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Parables of the Kingdom (Mk 4:26ff.)

Eleventh Sunday Ord. Time B (2024)                 Boarbank Hall

The Parables of the Kingdom have always exercised the imagination of the hearers and readers from the times they were first delivered. One word that has gone on exercising believers and readers ever since is 'kingdom'. The gospel never tells us what it is. We are always told what it was like.  So the original audience and readers must have some understanding of what 'kingdom' implied then. We today have to forget our understanding of the word as we find it in 'The United Kingdom'. The reality Jesus talked of was not a spatial reality. It was not the kingdom of Israel. In those days Palestine was under the Romans. The Jewish king was a Roman puppet named Herod. The real power there was in the hands of Pontius Pilate. And of course there was a Roman Empire under an emperor. It was not a kingdom. What then was Jesus referring to?

The Kingdom

We need to go back to the Old Testament to understand the kingdom in the Jewish world. Every pious Jew prayed for the coming of God's kingdom. It is in the Psalms. God reigns, He is robed in majesty (Ps 93:1ff.). That was a hope that God would reign. If he did then justice would prevail. Finally their suffering would be over. Then as now the rich dominated the lives of the poor. Justice was too often ignored. In the days of Jesus the foreign power dominated their lives, forcing taxes out of those who could not afford to pay them. Where was God?  What would it be like if God did reign? That is the question addressed in the parables. Much was involved. Jesus uses the image of daily life in an agrarian world. 

Speaker’s characteristics

Jesus' choice of parable for teaching is fundamental. It tells us a lot about him. Quite clearly he was a rural person. He was a careful observer of the world about him. He saw how agricultural people worked, the way they sowed seed, the sort of fate that awaited it, out of their control. He knew the difference between good and bad soil, what happened when thorns choked the seed, and the danger of exposure to climate and so on. He was at home in the countryside. He was also a model teacher. He appealed to the imagination. He painted pictures with words that people could not easily forget. It was not a literate society. They would recognize in their experience the truthfulness of his description. 

But still it must have been hard to know what it was all about. So the parables are explained to the disciples later- they are often allegories: what appears in the story can be seen point by point in actual experienced reality outside the story. Jesus is metaphorically sowing seeds with his words, and the effects of his preaching are evocative. Who receives it a hundred per cent and so on? That is hard to say. Jesus never offers an example of anyone who is a recipient. During his own life-time the listeners knew little about Jesus himself or his mission. What they are being told is that whatever God wants Jesus does, and he shows others how to think and act. Anyone who accepts Jesus personally and accepts to be about what he is about belongs to the Kingdom of God. That is: they belong to God and are bringing about the will of God on earth.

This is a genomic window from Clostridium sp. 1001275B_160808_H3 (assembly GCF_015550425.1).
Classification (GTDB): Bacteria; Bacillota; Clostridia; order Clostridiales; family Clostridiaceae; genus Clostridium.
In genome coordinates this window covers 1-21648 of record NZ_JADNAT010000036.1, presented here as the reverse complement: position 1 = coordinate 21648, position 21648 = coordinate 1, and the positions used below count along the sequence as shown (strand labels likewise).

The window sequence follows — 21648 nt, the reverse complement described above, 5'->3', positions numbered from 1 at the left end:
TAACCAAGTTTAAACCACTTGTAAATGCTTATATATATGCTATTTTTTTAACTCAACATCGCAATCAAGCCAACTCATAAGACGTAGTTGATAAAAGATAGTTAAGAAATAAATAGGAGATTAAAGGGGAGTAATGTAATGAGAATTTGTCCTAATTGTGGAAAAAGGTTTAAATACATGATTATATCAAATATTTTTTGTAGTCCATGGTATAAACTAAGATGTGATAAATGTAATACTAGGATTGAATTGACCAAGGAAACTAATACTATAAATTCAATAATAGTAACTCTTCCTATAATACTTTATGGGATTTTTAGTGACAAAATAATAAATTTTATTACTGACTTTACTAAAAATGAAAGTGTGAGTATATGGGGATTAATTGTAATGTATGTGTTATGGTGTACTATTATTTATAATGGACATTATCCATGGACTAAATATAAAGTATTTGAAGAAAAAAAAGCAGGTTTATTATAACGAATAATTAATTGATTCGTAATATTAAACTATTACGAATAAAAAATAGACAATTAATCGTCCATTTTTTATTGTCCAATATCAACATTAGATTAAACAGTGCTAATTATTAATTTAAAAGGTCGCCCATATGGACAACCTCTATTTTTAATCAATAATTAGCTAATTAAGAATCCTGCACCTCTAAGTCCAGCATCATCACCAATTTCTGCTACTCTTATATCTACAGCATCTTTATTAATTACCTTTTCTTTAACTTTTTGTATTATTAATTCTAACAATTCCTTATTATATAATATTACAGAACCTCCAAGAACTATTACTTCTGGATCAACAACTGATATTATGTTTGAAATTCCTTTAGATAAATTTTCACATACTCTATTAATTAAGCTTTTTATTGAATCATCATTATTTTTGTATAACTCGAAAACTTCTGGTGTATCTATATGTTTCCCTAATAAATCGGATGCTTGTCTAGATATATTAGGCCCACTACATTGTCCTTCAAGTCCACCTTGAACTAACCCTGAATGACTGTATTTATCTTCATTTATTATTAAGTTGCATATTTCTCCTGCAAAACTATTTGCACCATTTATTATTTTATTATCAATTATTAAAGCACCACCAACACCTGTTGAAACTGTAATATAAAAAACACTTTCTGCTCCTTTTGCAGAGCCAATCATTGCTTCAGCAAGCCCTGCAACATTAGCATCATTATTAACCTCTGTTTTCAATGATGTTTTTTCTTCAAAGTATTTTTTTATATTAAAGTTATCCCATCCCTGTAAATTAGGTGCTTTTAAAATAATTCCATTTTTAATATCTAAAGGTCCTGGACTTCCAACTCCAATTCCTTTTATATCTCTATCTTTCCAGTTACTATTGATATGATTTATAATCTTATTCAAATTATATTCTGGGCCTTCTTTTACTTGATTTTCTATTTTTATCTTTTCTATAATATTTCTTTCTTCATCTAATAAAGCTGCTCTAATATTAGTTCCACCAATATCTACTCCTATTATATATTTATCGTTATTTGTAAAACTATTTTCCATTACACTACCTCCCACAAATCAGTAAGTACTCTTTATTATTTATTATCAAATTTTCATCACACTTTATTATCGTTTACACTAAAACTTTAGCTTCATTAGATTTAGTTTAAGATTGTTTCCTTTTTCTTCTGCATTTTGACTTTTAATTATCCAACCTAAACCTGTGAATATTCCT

Fundamental values

This is not at all far-fetched for our days.  The values of the kingdom are truth, justice, kindness, love, care for others, forgiveness and so on. Anyone who does these is not far from the kingdom. These days when we relate humanely with others, whether believers or not, we are sharing kingdom values. If anyone helps a refugee is that person not subscribing to a kingdom value? If anyone helps the poor and the lonely is that not the same? It is not just a question of believers doing it- it is a question of anyone doing good and being encouraged to do so. Obviously the Church is the place where these things should normally be attested. But nobody can simply identify the Kingdom of God with the Church. We pray at Mass ‘Thy Kingdom Come’- not thy Church Come. The Church exists to serve the kingdom, to help its growth. But it is all God's world and God's work-many belong to him who do not belong to the Church.


St. Paul in the second reading today puts it in his own way. The battle with egoism is on. We want freedom, we want goodness, we want an end to sickness, we want an end to suffering- all is struggle and expectation. Not everybody listens kindly. That is mysterious. Why do some believe and some not? Even in the same family? Why are some people helpful, nice and peace-loving and others not- even in the same family? That is mysterious. But we do know what is good- especially when we are the recipients of it. Then we know that the kingdom of God is among us.


The Church is like a family, promoting the values of the kingdom of God. Here in our own local church, in our own community, we strive together to keep these. But it is all gift. None of us would say that we are marvellous. We just hope we are not awful. What is at stake is much bigger than ourselves- it is God's world, -the values of his kingdom. The seed has been sown and is still being sown. This weekend Pope Francis is addressing  the G7 representative of the richest nations of the world….preaching the values of the kingdom to a very receptive audience of all faiths and none. Amen.

Rev. Richard J. Taylor

Spiritual Advisor, MaterCare International

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